dq*x(x)* and dq*y(y)* = angular error Roll to axis *X* and *Y*, respectively.

dq*x _{0}, *dq

*y*and dq

_{0}*z*= orthogonality errors.

_{0}dq*y(x), *dq*x(y)* and dq*x(z)* = angular error Pitch to axis *X, Y* and *Z*, respectively.

dq*z(x), *dq*z(y)* and dq*y(z)* = angular error Yaw to axis *X, Y* and *Z*, respectively.

D*T _{e}* = difference between the mechanical square temperature and the reference temperature.

e* _{i}* = residues of regression.

**Subscripts and Superscripts**

*i* = points where volumetric error components were collected.

**Technical Characteristics of the Measurement System**

The structure of the 3CMM serves as a support and permits the movement of a sensor in three orthogonal axes *X*, *Y* and *Z* of 457, 610, 381mm in length, respectively. These dimensions are denominated work capacity.

The coordinates X, Y and Z determine the position of the points on the surface of the pieces in space. The 3CMM was intentionally designed to measure these values. However, it is impossible to obtain the true or real coordinates of the points due to many factors that interfere in the process of measurements.

In order to determine the relation input - output of the system "measuring machine" it is necessary to define and classify the variables which are involved in the measuring process, and for that, it is necessary to carry out a preliminary analysis of these variables.

From this analysis it is noted that the coordinates of the points may be considered as the input to the system or preliminary inputs. Each one of these coordinates may be influenced by many of the 21 geometrical errors that affect the result of a measurement. These geometrical errors constitute what may be called interfering inputs to the system. Also, it must be considered the modifying inputs, in this case, temperature, humidity and vibrations are kept under control and their influences were neglected.

The combination of the geometrical errors in a point in space in each one of the preferential directions is named component of the volumetric error. These three components are considered outputs of the system. It is then defined the inputs and outputs of the measuring machine system. Fig. 1.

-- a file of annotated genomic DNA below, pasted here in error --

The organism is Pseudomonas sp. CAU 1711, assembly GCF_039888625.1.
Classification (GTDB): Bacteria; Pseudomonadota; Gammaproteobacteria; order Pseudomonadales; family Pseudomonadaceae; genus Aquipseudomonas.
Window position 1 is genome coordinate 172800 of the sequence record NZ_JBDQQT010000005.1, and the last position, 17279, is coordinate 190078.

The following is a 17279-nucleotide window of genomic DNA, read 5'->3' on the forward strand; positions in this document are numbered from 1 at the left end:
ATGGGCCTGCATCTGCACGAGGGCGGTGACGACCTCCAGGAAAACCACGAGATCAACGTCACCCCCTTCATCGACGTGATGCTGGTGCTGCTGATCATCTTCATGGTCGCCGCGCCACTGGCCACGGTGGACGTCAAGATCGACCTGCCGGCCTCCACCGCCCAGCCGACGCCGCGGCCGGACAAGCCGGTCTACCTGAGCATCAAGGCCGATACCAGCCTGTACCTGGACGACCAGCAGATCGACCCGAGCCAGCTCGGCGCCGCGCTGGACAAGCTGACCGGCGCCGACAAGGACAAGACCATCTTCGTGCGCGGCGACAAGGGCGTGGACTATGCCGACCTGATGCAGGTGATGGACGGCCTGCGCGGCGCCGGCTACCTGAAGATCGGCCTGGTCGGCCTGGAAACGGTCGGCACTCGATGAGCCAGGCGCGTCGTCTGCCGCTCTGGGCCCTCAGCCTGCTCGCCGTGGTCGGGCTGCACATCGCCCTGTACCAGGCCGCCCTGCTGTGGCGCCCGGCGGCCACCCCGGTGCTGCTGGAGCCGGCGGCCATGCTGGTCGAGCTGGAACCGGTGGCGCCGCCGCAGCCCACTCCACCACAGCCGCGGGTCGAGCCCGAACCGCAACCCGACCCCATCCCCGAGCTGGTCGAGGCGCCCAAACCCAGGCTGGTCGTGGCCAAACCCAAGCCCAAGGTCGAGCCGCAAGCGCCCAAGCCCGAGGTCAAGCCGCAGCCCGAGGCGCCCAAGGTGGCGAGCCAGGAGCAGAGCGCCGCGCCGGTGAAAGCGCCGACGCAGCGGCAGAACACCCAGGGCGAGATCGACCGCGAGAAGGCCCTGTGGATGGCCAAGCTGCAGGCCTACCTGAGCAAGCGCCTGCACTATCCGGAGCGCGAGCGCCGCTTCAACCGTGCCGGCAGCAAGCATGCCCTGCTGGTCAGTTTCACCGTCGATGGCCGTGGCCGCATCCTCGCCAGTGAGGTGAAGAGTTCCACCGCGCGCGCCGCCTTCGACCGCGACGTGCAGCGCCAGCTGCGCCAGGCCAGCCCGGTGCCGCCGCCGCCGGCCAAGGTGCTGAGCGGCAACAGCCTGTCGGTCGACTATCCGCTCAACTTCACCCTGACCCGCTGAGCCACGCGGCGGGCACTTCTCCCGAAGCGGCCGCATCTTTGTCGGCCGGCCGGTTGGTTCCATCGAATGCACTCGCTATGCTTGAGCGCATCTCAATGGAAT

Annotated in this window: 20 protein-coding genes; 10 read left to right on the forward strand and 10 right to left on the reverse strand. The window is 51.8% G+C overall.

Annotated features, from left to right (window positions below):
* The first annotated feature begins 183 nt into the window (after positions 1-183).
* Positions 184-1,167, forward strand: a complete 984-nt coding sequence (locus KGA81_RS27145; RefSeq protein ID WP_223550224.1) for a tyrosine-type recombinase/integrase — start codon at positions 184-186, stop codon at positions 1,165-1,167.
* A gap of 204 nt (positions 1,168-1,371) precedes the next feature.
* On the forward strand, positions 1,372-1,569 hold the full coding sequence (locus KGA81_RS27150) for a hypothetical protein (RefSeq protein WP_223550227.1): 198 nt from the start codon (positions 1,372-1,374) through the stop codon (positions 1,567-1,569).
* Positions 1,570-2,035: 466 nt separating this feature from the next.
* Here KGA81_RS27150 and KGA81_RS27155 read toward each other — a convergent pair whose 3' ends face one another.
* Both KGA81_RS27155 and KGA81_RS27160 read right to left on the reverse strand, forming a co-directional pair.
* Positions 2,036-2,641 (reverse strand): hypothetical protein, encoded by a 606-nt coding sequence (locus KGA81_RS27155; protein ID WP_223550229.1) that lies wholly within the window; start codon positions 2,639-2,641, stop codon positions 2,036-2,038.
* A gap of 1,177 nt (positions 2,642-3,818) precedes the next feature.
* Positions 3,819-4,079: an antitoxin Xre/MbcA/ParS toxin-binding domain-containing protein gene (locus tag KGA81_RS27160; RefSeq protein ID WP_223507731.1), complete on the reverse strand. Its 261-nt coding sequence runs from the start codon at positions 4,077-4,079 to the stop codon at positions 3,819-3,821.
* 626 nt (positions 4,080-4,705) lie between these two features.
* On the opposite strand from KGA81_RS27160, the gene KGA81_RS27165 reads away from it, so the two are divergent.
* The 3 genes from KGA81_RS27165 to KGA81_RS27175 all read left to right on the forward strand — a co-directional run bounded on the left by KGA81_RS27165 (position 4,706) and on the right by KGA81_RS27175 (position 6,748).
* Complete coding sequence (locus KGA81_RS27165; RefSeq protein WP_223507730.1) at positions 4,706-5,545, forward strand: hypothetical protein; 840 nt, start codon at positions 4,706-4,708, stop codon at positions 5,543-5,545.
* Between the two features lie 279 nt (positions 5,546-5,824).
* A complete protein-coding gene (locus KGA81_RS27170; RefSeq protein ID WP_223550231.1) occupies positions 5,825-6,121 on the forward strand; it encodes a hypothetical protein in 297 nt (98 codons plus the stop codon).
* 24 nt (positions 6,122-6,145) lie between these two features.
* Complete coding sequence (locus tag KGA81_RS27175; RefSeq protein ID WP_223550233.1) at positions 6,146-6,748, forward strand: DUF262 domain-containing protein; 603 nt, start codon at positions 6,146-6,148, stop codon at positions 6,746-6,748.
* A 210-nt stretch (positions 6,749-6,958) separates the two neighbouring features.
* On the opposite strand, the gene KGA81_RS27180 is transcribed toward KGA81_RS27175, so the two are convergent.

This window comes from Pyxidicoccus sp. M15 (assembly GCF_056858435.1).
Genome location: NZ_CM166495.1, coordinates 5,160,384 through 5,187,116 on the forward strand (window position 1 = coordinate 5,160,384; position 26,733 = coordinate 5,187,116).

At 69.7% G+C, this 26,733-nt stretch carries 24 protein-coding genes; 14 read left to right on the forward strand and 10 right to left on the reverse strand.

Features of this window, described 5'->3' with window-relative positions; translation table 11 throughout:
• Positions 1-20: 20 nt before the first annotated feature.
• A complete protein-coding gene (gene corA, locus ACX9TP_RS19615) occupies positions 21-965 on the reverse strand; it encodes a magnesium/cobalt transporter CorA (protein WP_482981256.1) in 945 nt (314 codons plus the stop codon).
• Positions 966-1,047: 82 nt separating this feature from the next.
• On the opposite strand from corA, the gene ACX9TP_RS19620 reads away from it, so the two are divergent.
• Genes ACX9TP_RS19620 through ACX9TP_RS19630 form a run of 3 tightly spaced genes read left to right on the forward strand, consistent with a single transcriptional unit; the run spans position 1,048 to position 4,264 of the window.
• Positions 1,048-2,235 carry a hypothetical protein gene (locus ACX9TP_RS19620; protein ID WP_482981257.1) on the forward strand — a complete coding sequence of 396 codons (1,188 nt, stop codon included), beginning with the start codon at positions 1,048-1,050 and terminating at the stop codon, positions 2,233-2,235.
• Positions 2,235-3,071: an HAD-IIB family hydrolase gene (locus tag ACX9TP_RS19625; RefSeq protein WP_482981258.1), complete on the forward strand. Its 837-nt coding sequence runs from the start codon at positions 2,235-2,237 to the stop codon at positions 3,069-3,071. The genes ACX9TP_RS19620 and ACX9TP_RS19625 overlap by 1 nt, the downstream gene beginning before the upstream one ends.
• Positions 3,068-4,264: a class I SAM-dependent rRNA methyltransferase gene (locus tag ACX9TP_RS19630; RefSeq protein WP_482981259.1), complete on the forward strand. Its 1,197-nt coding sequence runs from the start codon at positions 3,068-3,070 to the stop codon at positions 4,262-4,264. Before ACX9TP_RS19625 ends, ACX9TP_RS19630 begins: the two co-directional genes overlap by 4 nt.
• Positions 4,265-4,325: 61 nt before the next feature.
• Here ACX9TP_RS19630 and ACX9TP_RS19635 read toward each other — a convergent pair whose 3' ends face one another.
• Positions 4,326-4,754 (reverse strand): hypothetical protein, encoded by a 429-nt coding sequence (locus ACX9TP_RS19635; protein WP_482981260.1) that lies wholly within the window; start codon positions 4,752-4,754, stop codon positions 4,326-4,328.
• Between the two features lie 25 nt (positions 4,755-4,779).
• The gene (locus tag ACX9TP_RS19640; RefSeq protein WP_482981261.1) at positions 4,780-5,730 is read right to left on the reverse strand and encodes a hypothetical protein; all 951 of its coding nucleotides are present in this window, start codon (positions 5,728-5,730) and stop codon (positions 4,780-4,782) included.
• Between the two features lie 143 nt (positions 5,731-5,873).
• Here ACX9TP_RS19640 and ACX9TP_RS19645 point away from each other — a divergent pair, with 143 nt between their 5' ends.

Note that for the determination of the relation input-output the measuring machine system may be considered as being three subsystems. Each one of them has three inputs, which are the coordinates of the measuring points X, Y and Z, and only one output, which is the component of the corresponding volumetric error *Ex, Ey* or *Ez* according to the case.

Once defined the inputs and outputs of the system it is possible to classify it. According to the control theory presented in Ogata (1982) and Harris (1996), the system 3CMM of Moving Bridge type may be classified as:

Invariable in time: The value of the volumetric error in any instant in time depends only on the values of the coordinates *X*, *Y* and *Z* and not on the moment in time in which the coordinates are measured.

According to the position: the volumetric error is a continual mathematical function of three variables, in that case, the coordinates *X*, *Y* and *Z* which define the position of the measured points.

Quasi-static: the value of the volumetric error in any position depends only of the current position and not on the previous or future positions. The thermal memory of the moving bridge 3CMM system can be considered null if temperature is controlled.

The system may be classified as MISO: the system presents multiple inputs and single output. According to the above classification, the relation between input and output of the measuring machine system may be expressed through a mathematical model which describes the components of the volumetric error as a function of the position *X*, *Y* and *Z*, represented in the system of Eq. (1).

**Mathematical Equation.**

Regression techniques allow expressing the existing relation between a dependent or response variable and one or more independent or input variables (Box et al, 1978; Draper & Smith, 1981 and Hoffmann & Vieira, 1973). Such techniques can be applied to sampled data in order to estimate the value of an unknown variable from one or more variables whose value is known (Spiegel, 1974).

To determine the existing relation among the variables involved in a measurement process was use the regression techniques. Were, the coordinates of the points *X*, *Y* and *Z* and the components of the volumetric error *Ex*, *Ey* and *Ez*, represented the inputs and outputs of the measuring machine system.

Was proposed a multiple linear regression equation for each of the coordinated axis, for the axis *X* we have:

Where represents the component of the volumetric error in the direction *X* for the different positions; b_{x0}, b_{x1}, b_{x2} and b_{x3} are the regression coefficients; *X _{i}, Y_{i}* and

*Z*are the coordinates of point

_{i}*i*; an

*i*=1, 2, …,

*n*and e

_{xi}are the residues of the regression of the regression.

The Eq. (2) is called multiple linear regression equation for having multiple independent variables. The estimators of minimum square are determined in such a way that the sum of the squares of the residue are minimized, i.e.

in this case it is convenient to write the multiple regression in a matrix form, Eq. (4).

where

The estimates of the regression coefficient in Eq. (4) may be determined using the least squares method. For that it is necessary that (*H ^{T}H*) be an invertible matrix, Eq. (5).

Once the numerical values of the regression coefficient are known, it is then possible to determine the predicted values of the component of the volumetric error in the direction of the axis *X* and the residue, using the Eq. (6) and (7), respectively.

In a similar way, regression equations were proposed to equation the components of the volumetric error in the directions *Y* and *Z*.